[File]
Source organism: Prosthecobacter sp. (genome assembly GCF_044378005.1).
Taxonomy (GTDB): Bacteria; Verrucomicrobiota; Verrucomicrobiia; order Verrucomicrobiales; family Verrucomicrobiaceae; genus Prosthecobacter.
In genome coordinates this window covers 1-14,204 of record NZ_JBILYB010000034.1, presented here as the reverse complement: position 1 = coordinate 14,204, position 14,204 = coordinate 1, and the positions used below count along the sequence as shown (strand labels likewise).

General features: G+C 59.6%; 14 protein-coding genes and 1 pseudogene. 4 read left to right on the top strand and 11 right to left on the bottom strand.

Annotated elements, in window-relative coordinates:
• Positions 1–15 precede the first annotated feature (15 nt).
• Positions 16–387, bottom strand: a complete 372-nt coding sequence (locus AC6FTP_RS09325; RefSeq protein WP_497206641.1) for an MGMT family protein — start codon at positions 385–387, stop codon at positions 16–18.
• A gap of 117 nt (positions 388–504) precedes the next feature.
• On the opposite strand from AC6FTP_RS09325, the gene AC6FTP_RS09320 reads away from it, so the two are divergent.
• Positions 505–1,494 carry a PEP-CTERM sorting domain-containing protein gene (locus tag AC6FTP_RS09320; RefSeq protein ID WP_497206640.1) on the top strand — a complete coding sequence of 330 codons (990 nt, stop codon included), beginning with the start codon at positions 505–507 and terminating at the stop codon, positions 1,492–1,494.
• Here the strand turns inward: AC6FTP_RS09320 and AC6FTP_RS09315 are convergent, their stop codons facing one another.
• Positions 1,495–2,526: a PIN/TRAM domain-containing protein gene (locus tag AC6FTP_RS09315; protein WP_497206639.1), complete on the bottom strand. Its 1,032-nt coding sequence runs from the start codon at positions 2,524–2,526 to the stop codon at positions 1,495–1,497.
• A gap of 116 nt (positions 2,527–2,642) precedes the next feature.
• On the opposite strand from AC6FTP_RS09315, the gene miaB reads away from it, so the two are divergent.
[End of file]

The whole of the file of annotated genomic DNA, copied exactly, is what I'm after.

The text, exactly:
Source organism: Prosthecobacter sp. (genome assembly GCF_044378005.1).
Taxonomy (GTDB): Bacteria; Verrucomicrobiota; Verrucomicrobiia; order Verrucomicrobiales; family Verrucomicrobiaceae; genus Prosthecobacter.
In genome coordinates this window covers 1-14,204 of record NZ_JBILYB010000034.1, presented here as the reverse complement: position 1 = coordinate 14,204, position 14,204 = coordinate 1, and the positions used below count along the sequence as shown (strand labels likewise).

General features: G+C 59.6%; 14 protein-coding genes and 1 pseudogene. 4 read left to right on the top strand and 11 right to left on the bottom strand.

Annotated elements, in window-relative coordinates:
• Positions 1–15 precede the first annotated feature (15 nt).
• Positions 16–387, bottom strand: a complete 372-nt coding sequence (locus AC6FTP_RS09325; RefSeq protein WP_497206641.1) for an MGMT family protein — start codon at positions 385–387, stop codon at positions 16–18.
• A gap of 117 nt (positions 388–504) precedes the next feature.
• On the opposite strand from AC6FTP_RS09325, the gene AC6FTP_RS09320 reads away from it, so the two are divergent.
• Positions 505–1,494 carry a PEP-CTERM sorting domain-containing protein gene (locus tag AC6FTP_RS09320; RefSeq protein ID WP_497206640.1) on the top strand — a complete coding sequence of 330 codons (990 nt, stop codon included), beginning with the start codon at positions 505–507 and terminating at the stop codon, positions 1,492–1,494.
• Here the strand turns inward: AC6FTP_RS09320 and AC6FTP_RS09315 are convergent, their stop codons facing one another.
• Positions 1,495–2,526: a PIN/TRAM domain-containing protein gene (locus tag AC6FTP_RS09315; protein WP_497206639.1), complete on the bottom strand. Its 1,032-nt coding sequence runs from the start codon at positions 2,524–2,526 to the stop codon at positions 1,495–1,497.
• A gap of 116 nt (positions 2,527–2,642) precedes the next feature.
• On the opposite strand from AC6FTP_RS09315, the gene miaB reads away from it, so the two are divergent.